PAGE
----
Exclusive: Essential Living will start to procure directly with some “key trades” through a new tier two framework, according to its managing director.
Scott Hammond said the London residential developer, backed by US institutional investor M3 Capital Partner, was setting up a panel of five or six subcontractors for big packages of work such as M&E, groundworks and drylining.
Essential Living already operates a tier one framework which includes the likes of Balfour Beatty and Brookfield Multiplex.
Mr Hammond said that while the company’s “mission is to create a product, not be a contractor”, the supply chain market was proving “hugely challenging”.
When the developer entered the market it had intended to procure work through fixed-price, design-and-build contracts, but has been forced to move away from that due to market conditions.
On its three most recent schemes, Mr Hammond said one involved the firm working with a construction manager/contractor, one as a pure construction manager and a third using a design-and-build process.
He said 25-30 per cent of the cost of the construction was procured by Essential Living through its own supply chain agreements for products such as flooring, heating systems and taps.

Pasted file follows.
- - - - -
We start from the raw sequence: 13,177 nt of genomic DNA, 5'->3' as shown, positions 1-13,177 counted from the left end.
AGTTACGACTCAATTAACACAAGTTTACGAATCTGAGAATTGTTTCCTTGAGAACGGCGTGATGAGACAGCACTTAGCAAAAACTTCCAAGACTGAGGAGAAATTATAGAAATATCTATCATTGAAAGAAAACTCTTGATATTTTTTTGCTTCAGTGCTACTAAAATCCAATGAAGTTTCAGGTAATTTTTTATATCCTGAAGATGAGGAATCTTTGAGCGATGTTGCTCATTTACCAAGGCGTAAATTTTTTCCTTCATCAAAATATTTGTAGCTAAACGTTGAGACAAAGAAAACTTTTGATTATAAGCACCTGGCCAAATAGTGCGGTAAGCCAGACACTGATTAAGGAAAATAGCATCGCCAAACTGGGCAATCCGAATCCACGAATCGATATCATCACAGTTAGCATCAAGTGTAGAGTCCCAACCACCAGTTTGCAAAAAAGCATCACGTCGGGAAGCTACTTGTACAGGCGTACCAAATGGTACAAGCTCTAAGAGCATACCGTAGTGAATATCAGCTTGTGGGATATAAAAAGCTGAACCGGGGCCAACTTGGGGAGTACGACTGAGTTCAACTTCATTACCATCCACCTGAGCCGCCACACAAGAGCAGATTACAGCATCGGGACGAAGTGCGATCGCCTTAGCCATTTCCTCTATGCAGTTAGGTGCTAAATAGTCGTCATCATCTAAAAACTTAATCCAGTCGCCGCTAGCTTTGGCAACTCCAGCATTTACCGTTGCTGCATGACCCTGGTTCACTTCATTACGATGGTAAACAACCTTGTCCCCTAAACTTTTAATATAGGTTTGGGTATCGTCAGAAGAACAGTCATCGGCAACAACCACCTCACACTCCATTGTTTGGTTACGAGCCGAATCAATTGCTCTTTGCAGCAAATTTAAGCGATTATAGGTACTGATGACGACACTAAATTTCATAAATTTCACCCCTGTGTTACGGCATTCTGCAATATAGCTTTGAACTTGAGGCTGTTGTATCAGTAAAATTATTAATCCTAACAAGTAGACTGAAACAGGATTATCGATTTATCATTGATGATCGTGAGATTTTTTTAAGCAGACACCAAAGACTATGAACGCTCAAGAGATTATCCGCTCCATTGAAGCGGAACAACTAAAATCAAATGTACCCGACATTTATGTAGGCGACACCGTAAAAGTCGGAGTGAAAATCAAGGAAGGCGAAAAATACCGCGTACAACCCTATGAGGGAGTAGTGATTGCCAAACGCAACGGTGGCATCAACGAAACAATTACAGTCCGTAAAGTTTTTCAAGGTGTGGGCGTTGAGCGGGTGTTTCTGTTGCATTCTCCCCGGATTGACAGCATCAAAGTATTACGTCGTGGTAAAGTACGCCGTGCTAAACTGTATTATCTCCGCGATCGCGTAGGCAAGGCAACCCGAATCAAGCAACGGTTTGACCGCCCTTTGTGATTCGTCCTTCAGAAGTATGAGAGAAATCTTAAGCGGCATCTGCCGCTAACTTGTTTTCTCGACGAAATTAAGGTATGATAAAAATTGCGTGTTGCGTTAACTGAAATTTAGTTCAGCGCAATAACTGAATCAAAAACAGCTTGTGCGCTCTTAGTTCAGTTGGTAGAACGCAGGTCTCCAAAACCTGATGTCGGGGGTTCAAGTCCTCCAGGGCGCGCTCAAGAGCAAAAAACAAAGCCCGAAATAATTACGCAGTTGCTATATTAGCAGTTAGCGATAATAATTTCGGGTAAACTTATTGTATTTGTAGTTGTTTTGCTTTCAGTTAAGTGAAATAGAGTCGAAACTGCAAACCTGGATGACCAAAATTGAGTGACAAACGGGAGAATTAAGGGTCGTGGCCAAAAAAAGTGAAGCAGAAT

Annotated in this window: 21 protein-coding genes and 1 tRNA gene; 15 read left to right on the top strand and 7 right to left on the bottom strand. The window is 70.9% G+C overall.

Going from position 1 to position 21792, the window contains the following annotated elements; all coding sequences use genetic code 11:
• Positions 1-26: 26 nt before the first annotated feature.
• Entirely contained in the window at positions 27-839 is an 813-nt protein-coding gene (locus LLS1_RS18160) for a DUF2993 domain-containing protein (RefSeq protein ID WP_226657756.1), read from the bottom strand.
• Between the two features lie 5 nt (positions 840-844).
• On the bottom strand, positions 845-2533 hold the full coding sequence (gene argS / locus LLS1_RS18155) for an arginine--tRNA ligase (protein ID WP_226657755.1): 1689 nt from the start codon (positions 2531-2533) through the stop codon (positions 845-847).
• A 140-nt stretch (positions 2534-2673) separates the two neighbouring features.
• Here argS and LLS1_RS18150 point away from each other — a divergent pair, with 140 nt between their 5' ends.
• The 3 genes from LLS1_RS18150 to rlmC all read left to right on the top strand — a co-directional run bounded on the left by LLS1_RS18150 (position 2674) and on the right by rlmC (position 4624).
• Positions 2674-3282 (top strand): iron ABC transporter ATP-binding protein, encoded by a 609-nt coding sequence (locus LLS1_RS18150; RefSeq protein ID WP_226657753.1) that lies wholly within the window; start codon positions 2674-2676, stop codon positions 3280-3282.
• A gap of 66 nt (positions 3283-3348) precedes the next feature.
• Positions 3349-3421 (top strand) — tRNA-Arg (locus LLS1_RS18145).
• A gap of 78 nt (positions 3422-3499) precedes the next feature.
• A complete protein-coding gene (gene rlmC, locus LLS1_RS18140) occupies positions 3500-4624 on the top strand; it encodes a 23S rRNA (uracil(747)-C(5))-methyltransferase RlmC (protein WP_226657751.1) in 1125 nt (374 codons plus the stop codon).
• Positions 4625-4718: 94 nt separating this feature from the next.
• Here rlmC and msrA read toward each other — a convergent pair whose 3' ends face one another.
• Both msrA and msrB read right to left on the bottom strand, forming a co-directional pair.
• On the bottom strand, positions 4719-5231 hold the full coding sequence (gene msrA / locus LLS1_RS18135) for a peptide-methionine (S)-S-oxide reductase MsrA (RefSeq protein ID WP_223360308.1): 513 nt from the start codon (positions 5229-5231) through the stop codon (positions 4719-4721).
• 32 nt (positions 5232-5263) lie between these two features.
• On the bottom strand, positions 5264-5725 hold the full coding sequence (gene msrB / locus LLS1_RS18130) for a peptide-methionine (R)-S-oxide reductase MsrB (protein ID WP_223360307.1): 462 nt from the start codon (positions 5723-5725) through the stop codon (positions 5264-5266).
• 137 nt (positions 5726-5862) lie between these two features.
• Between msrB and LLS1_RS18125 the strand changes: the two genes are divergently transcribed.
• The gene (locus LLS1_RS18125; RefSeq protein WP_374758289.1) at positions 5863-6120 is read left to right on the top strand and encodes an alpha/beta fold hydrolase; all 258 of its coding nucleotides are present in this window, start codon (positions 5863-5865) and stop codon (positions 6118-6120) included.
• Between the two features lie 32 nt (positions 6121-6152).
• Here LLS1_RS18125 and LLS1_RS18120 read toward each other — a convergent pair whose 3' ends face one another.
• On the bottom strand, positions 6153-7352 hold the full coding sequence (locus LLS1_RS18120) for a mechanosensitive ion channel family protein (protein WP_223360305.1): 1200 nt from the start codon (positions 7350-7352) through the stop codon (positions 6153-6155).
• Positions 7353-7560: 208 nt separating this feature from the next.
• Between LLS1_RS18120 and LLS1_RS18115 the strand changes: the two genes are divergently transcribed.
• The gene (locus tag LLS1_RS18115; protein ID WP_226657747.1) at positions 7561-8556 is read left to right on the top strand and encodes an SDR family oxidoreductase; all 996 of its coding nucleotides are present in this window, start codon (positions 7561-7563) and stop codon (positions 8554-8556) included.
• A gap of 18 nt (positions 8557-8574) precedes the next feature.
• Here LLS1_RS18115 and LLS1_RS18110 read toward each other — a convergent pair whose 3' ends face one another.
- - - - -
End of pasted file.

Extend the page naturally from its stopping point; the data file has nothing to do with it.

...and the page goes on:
Mr Hammond was speaking at the Construction News Summit on a panel alongside Anthology managing director Mark Dickinson, who said the developer was only interested in “light touch” development.
Mr Dickinson said Anthology would continue to outsource building and professional services on developments, for which its “sweet spot” was 250-400 residential units.
Anthology was originally set up to develop residential property within London’s Zone 1, but has expanded out to Zone 3 and 4 due to increased cost and demand.
It is backed by Oaktree’s European Principal Group, which has $6bn (£4.03bn) of assets under management in London, Los Angeles, Paris, Frankfurt and Luxembourg.
Mr Dickinson said Anthology wanted to be “seen as the best client to work for”.
“We know the market isn’t receptive to the aggressive tendering of 18 months ago,” he said. “We have a framework with three contractors [Bouygues, Sisk and Wates] on a two-stage process.”
The developer appoints contractors to schemes under preconstruction services agreements and then works up overheads, prelims and indicative cost on a collaborative basis.
He admitted there had been a “cyclical” nature to residential contracting where developer and contractor take turns “beating each other up” and warned the supply chain that the market would “turn” again.
Legal and General Property head of residential James Lidgate explained the firm’s investment in the industry, saying: “In any other industry where demand outstrips supply you would invest, so why not housing?”
Mr Lidgate added that without taking on development, planning or construction risk, developers were looking at a “negligible return on capital employed”.
Hyde Group group business development director David Gannicott said the biggest challenge facing the residential sector was capacity, pointing to the number of medium-sized housebuilders shrinking from 13,000 to just 3,000 during the downturn.